By Yolanda Salazar
Santa Cruz, Bolivia, Jul 31 (EFE).- Attorney Marco Antonio Mancilla’s decision to turn one of the red minibuses that are the backbone of mass transit in Bolivia into a mobile office has attracted attention here in the Andean nation’s largest city.
He told Efe that he got the inspiration for the office on wheels when his brother shut down his transportation business due to the Covid-19 pandemic, leaving the bus to sit idle.
After an ambitious remodeling that included beefing up the electrical system to support a computer, printer and copying machine, among other steps, the mobile office made its debut on July 14.
On the side of the bus is a sign reading “Mancilla Flores and associates juridical consortium” with a partial list of the services offered.
Mancilla and colleague Clever Cuellar are ready to assist clients with matters ranging from employment and housing through wills and divorces to criminal cases.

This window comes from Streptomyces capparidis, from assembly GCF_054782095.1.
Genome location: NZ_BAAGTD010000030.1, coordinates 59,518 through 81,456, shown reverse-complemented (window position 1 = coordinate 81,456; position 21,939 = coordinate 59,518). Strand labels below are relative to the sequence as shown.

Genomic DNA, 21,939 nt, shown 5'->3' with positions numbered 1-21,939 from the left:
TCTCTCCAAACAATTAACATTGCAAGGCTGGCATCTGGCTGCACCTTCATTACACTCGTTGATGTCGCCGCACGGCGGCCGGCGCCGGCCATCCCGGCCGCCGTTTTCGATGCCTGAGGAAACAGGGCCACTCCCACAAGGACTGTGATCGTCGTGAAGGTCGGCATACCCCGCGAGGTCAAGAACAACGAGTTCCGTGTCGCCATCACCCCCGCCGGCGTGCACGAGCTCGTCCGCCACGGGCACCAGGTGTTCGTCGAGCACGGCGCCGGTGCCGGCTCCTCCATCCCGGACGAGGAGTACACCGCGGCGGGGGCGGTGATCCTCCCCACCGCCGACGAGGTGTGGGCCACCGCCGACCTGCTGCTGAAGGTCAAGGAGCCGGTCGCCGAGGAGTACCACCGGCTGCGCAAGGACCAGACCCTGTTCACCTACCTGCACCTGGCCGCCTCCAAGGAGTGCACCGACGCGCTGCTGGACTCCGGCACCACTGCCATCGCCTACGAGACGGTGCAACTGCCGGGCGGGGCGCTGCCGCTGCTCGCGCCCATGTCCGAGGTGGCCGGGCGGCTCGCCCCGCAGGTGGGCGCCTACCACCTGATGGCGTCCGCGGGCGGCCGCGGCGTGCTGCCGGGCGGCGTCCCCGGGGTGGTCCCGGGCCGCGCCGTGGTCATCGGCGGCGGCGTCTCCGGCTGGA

And people who just need to use the photocopy machine are also welcome.
When it’s not circulating, the minibus is parked near the courthouse in Santa Cruz, attracting curiosity-seekers who posted photos on social media, providing Mancilla with free publicity.
Despite some initial skepticism about the seriousness of the operation, Mancilla began to gain clients.
“It is something innovative and for that same reason it has made an impact,” the lawyer said. “People have been impressed with the bus and many thanked us or congratulated us for the idea.”
The response from the public has encouraged Mancilla and Cuellar to think about outfitting more minibuses to expand the service to other parts of the Santa Cruz region and – maybe – to the rest of Bolivia.
But those ambitions can only be realized if the service shows a profit.
“We must analyze the reception of this innovation and if it has a good result we will look into generating a social impact,” Mancilla said, adding that he hopes one day to put a mobile office on the streets of his hometown of La Paz. EFE ysm/dr